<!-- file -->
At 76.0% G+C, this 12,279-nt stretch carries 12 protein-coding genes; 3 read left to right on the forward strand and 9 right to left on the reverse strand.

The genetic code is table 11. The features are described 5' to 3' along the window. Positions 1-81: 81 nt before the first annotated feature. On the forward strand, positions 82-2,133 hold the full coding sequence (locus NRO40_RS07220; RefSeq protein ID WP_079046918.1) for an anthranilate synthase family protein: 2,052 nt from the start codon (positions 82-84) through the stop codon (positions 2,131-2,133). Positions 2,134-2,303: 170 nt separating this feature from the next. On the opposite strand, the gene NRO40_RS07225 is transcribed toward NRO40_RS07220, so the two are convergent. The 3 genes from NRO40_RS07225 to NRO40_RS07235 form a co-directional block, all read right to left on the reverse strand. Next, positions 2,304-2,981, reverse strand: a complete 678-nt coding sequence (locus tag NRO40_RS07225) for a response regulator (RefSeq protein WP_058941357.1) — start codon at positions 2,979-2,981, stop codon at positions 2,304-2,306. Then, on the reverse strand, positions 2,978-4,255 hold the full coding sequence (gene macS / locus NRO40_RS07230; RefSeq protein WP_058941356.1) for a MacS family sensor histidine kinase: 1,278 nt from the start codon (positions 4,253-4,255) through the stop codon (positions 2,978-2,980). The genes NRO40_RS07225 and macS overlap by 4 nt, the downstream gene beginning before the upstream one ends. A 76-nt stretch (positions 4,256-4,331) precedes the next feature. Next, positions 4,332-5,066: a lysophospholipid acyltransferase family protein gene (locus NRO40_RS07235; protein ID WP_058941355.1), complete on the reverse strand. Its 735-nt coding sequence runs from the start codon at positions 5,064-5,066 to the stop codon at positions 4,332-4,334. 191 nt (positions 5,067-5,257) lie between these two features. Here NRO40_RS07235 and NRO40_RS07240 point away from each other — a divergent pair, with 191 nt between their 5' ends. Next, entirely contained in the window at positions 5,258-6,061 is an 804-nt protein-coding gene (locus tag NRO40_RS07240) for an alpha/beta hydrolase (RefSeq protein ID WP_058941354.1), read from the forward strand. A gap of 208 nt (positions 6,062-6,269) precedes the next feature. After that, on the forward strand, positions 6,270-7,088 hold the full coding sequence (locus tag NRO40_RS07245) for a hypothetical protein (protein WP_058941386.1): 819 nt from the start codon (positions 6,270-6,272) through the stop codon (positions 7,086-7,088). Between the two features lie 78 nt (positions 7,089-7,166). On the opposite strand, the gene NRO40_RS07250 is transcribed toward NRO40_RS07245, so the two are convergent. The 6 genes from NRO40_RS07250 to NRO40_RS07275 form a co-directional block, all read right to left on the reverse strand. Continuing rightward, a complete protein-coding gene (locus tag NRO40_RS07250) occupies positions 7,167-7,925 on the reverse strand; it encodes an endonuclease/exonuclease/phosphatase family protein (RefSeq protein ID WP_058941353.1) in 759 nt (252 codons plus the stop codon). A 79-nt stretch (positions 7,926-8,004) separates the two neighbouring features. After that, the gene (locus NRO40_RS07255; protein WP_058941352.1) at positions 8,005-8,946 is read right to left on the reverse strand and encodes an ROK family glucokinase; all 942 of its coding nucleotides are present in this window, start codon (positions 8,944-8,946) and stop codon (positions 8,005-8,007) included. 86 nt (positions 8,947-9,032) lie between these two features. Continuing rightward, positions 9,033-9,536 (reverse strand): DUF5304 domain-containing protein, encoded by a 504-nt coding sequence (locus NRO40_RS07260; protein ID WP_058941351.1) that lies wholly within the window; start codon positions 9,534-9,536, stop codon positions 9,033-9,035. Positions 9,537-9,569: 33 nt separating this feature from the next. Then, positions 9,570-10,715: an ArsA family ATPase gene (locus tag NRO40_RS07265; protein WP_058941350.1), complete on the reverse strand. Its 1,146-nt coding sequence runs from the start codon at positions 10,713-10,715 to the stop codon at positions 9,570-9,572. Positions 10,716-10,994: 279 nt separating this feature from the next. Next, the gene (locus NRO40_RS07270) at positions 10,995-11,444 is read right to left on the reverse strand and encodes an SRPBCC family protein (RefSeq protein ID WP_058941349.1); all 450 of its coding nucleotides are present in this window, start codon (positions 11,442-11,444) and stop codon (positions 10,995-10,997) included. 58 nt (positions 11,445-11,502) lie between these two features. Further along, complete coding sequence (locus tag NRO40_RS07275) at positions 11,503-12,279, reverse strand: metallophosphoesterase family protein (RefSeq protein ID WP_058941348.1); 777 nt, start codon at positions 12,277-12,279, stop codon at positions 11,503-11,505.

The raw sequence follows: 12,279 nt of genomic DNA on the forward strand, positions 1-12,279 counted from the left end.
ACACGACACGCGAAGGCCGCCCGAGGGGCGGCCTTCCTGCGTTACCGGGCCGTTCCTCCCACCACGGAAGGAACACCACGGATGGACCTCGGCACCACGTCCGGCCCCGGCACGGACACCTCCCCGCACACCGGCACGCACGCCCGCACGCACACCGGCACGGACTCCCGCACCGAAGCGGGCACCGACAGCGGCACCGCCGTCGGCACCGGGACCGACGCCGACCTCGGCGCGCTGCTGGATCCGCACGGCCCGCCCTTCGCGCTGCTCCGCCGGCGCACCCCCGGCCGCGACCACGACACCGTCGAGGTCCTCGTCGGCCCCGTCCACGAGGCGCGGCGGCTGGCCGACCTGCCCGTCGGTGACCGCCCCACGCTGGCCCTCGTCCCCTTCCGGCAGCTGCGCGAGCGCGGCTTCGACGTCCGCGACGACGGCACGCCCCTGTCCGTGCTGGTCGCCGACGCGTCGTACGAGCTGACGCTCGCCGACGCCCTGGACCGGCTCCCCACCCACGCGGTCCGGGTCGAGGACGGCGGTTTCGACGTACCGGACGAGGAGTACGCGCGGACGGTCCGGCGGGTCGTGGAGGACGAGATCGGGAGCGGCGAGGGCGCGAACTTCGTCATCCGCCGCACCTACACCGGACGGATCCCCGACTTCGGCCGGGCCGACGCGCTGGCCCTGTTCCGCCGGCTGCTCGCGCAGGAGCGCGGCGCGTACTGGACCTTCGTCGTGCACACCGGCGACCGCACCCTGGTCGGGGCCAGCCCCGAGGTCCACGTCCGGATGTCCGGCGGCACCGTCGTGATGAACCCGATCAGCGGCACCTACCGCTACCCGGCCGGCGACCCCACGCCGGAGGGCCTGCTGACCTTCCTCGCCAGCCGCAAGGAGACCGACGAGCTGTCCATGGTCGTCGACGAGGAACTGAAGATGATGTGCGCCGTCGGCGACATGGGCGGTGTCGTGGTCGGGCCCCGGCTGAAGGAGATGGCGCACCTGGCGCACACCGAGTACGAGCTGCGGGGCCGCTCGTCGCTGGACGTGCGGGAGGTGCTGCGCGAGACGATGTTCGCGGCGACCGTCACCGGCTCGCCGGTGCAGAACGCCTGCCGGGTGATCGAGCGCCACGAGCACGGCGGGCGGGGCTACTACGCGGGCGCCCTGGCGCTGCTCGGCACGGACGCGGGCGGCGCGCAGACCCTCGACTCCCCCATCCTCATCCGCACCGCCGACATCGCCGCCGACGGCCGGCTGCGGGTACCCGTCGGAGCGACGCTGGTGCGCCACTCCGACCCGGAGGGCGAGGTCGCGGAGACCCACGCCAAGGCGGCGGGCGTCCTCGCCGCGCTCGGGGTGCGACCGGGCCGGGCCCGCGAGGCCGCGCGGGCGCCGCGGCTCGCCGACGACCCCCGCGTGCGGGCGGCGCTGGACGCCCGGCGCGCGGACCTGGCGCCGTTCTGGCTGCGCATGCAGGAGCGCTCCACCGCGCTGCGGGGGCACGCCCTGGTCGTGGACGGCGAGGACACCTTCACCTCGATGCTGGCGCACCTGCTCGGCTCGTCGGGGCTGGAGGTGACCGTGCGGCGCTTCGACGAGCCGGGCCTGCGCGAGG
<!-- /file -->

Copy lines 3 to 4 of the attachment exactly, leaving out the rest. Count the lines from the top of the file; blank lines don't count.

The raw sequence follows: 12,279 nt of genomic DNA on the forward strand, positions 1-12,279 counted from the left end.
ACACGACACGCGAAGGCCGCCCGAGGGGCGGCCTTCCTGCGTTACCGGGCCGTTCCTCCCACCACGGAAGGAACACCACGGATGGACCTCGGCACCACGTCCGGCCCCGGCACGGACACCTCCCCGCACACCGGCACGCACGCCCGCACGCACACCGGCACGGACTCCCGCACCGAAGCGGGCACCGACAGCGGCACCGCCGTCGGCACCGGGACCGACGCCGACCTCGGCGCGCTGCTGGATCCGCACGGCCCGCCCTTCGCGCTGCTCCGCCGGCGCACCCCCGGCCGCGACCACGACACCGTCGAGGTCCTCGTCGGCCCCGTCCACGAGGCGCGGCGGCTGGCCGACCTGCCCGTCGGTGACCGCCCCACGCTGGCCCTCGTCCCCTTCCGGCAGCTGCGCGAGCGCGGCTTCGACGTCCGCGACGACGGCACGCCCCTGTCCGTGCTGGTCGCCGACGCGTCGTACGAGCTGACGCTCGCCGACGCCCTGGACCGGCTCCCCACCCACGCGGTCCGGGTCGAGGACGGCGGTTTCGACGTACCGGACGAGGAGTACGCGCGGACGGTCCGGCGGGTCGTGGAGGACGAGATCGGGAGCGGCGAGGGCGCGAACTTCGTCATCCGCCGCACCTACACCGGACGGATCCCCGACTTCGGCCGGGCCGACGCGCTGGCCCTGTTCCGCCGGCTGCTCGCGCAGGAGCGCGGCGCGTACTGGACCTTCGTCGTGCACACCGGCGACCGCACCCTGGTCGGGGCCAGCCCCGAGGTCCACGTCCGGATGTCCGGCGGCACCGTCGTGATGAACCCGATCAGCGGCACCTACCGCTACCCGGCCGGCGACCCCACGCCGGAGGGCCTGCTGACCTTCCTCGCCAGCCGCAAGGAGACCGACGAGCTGTCCATGGTCGTCGACGAGGAACTGAAGATGATGTGCGCCGTCGGCGACATGGGCGGTGTCGTGGTCGGGCCCCGGCTGAAGGAGATGGCGCACCTGGCGCACACCGAGTACGAGCTGCGGGGCCGCTCGTCGCTGGACGTGCGGGAGGTGCTGCGCGAGACGATGTTCGCGGCGACCGTCACCGGCTCGCCGGTGCAGAACGCCTGCCGGGTGATCGAGCGCCACGAGCACGGCGGGCGGGGCTACTACGCGGGCGCCCTGGCGCTGCTCGGCACGGACGCGGGCGGCGCGCAGACCCTCGACTCCCCCATCCTCATCCGCACCGCCGACATCGCCGCCGACGGCCGGCTGCGGGTACCCGTCGGAGCGACGCTGGTGCGCCACTCCGACCCGGAGGGCGAGGTCGCGGAGACCCACGCCAAGGCGGCGGGCGTCCTCGCCGCGCTCGGGGTGCGACCGGGCCGGGCCCGCGAGGCCGCGCGGGCGCCGCGGCTCGCCGACGACCCCCGCGTGCGGGCGGCGCTGGACGCCCGGCGCGCGGACCTGGCGCCGTTCTGGCTGCGCATGCAGGAGCGCTCCACCGCGCTGCGGGGGCACGCCCTGGTCGTGGACGGCGAGGACACCTTCACCTCGATGCTGGCGCACCTGCTCGGCTCGTCGGGGCTGGAGGTGACCGTGCGGCGCTTCGACGAGCCGGGCCTGCGCGAGG